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Peru has temporarily suspended clinical trials of a Covid vaccine made by Chinese drug giant Sinopharm after it detected neurological problems in one of its volunteers.
The National Institute of Health said on Friday it had decided to stop the trial after a volunteer had difficulty moving his arms, according to local media.
“Several days ago, we reported, as requested, to regulatory authorities that one of our participants (in the trials) had neurological symptoms which may correspond to a condition called Guillain-Barre syndrome,” said Chief Researcher German Malaga in his comments to the press.
Guillain-Barré syndrome is a rare, non-contagious disease that affects the movement of the arms and legs. Peru declared a temporary health emergency in five regions in June last year following multiple cases.
In the 1970s, an Americans’ campaign to innoculate a supposedly devastating strain of swine flu came to a halt after some 450 vaccinated people developed the syndrome, which can also cause paralysis.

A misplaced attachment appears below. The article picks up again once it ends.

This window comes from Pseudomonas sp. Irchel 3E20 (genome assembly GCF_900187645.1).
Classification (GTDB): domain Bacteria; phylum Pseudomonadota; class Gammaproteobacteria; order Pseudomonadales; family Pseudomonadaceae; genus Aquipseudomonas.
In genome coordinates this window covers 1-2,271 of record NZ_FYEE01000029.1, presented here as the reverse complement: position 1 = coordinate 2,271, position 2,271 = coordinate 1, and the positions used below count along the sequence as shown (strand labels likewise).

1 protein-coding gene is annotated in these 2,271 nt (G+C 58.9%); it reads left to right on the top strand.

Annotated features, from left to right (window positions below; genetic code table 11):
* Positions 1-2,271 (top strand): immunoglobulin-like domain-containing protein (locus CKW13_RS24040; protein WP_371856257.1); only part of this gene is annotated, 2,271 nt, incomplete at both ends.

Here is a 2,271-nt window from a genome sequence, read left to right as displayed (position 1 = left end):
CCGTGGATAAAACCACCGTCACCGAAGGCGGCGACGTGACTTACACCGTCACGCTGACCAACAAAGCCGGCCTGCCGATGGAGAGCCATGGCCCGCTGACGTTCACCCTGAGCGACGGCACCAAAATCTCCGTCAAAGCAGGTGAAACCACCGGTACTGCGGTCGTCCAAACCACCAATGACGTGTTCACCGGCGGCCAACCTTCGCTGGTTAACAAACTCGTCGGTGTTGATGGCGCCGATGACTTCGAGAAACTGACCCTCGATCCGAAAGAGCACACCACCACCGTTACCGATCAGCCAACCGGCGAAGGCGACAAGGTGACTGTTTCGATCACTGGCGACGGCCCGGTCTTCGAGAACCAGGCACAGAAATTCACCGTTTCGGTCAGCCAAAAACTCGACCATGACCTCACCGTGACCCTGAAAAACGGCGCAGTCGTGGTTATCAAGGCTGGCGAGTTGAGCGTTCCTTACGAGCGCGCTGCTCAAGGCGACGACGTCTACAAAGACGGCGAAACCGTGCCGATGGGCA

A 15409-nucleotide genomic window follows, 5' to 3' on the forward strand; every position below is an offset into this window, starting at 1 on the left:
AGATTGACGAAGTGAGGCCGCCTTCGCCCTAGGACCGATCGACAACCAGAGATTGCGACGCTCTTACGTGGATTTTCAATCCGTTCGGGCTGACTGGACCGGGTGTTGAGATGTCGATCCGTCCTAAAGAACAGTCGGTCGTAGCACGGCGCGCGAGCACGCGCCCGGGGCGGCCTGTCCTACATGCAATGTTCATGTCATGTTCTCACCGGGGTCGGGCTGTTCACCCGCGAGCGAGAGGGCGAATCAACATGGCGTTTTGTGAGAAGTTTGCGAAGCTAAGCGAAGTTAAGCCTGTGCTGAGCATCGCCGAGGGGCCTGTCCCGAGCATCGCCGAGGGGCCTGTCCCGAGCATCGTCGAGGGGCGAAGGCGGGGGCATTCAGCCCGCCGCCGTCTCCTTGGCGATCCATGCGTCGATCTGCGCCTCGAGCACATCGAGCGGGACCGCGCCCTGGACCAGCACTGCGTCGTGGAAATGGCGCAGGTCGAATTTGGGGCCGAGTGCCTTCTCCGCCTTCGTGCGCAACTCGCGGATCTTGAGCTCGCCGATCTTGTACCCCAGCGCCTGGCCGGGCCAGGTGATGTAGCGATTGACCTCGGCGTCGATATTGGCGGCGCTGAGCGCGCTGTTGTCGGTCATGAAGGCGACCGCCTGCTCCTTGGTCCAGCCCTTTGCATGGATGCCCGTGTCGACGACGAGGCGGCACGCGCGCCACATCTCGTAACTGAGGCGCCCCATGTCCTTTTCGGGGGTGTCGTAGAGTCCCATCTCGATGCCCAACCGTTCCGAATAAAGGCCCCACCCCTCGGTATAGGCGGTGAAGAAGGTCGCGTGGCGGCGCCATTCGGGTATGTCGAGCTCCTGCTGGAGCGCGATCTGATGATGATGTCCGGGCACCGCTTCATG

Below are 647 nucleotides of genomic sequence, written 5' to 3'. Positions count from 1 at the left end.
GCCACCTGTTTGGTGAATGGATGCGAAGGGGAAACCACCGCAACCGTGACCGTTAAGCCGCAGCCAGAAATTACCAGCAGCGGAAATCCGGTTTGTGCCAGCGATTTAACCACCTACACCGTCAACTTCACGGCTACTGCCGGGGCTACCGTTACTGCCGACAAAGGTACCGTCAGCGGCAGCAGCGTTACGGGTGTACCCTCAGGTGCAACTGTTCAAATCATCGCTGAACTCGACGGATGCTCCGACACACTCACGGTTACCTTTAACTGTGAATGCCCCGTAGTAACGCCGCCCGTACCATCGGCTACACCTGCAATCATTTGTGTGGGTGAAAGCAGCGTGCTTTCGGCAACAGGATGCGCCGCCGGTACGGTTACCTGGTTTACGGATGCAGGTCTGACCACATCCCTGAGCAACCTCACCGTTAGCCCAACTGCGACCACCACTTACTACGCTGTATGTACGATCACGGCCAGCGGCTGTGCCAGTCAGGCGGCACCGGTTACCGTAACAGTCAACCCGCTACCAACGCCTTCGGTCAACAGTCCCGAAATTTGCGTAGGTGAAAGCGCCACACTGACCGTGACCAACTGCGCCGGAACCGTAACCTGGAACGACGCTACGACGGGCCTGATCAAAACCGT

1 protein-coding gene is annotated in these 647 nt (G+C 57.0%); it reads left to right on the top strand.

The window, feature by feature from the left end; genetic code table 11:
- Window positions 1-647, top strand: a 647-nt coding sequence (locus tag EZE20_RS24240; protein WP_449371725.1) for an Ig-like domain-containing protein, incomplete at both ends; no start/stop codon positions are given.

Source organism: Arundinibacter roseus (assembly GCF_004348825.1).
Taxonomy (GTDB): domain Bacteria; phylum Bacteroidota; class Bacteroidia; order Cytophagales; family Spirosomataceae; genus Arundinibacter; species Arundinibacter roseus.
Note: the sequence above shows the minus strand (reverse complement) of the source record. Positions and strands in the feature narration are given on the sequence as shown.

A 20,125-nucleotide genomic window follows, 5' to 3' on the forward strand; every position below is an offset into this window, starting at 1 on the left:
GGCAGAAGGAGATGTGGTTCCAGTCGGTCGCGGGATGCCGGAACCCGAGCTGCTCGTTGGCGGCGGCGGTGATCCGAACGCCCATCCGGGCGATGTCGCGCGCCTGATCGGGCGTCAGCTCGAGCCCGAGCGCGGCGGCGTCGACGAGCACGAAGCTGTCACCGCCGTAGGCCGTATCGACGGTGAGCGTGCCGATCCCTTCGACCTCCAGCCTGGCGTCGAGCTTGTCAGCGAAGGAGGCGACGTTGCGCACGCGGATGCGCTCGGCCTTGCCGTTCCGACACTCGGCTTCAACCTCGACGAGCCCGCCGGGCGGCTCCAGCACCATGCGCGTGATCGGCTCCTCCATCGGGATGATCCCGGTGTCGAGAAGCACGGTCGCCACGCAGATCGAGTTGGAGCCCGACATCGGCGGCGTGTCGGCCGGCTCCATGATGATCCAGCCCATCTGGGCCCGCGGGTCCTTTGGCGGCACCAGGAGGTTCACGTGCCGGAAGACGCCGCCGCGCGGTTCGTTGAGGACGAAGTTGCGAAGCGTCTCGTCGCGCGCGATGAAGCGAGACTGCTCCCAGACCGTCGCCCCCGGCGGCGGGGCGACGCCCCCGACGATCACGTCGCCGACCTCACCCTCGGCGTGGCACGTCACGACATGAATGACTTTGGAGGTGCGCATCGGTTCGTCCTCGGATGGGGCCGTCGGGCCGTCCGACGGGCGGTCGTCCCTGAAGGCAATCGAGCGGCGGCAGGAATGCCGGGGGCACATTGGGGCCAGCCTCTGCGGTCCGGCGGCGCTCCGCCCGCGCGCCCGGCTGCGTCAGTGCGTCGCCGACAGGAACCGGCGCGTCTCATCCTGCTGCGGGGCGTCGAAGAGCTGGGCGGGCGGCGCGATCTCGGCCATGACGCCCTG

Peru’s clinical trials for the Sinopharm vaccine were due to end this week, after testing around 12,000 people.
If they are successful – which will not be known until mid-2021 – the Peruvian government would have to purchase up to 20 million doses to inoculate two-thirds of its population.
60,000 around the world have already taken the Sinopharm vaccine, including volunteers in Argentina, Russia and Saudi Arabia.
Peru has one of the world’s highest per capita death rates from the virus, which as of Friday caused 36,499 deaths and 979,111 infections.
The pandemic hit the South American country’s economy hard, with GDP plunging more than 30% in the second quarter.
© 2020 AFP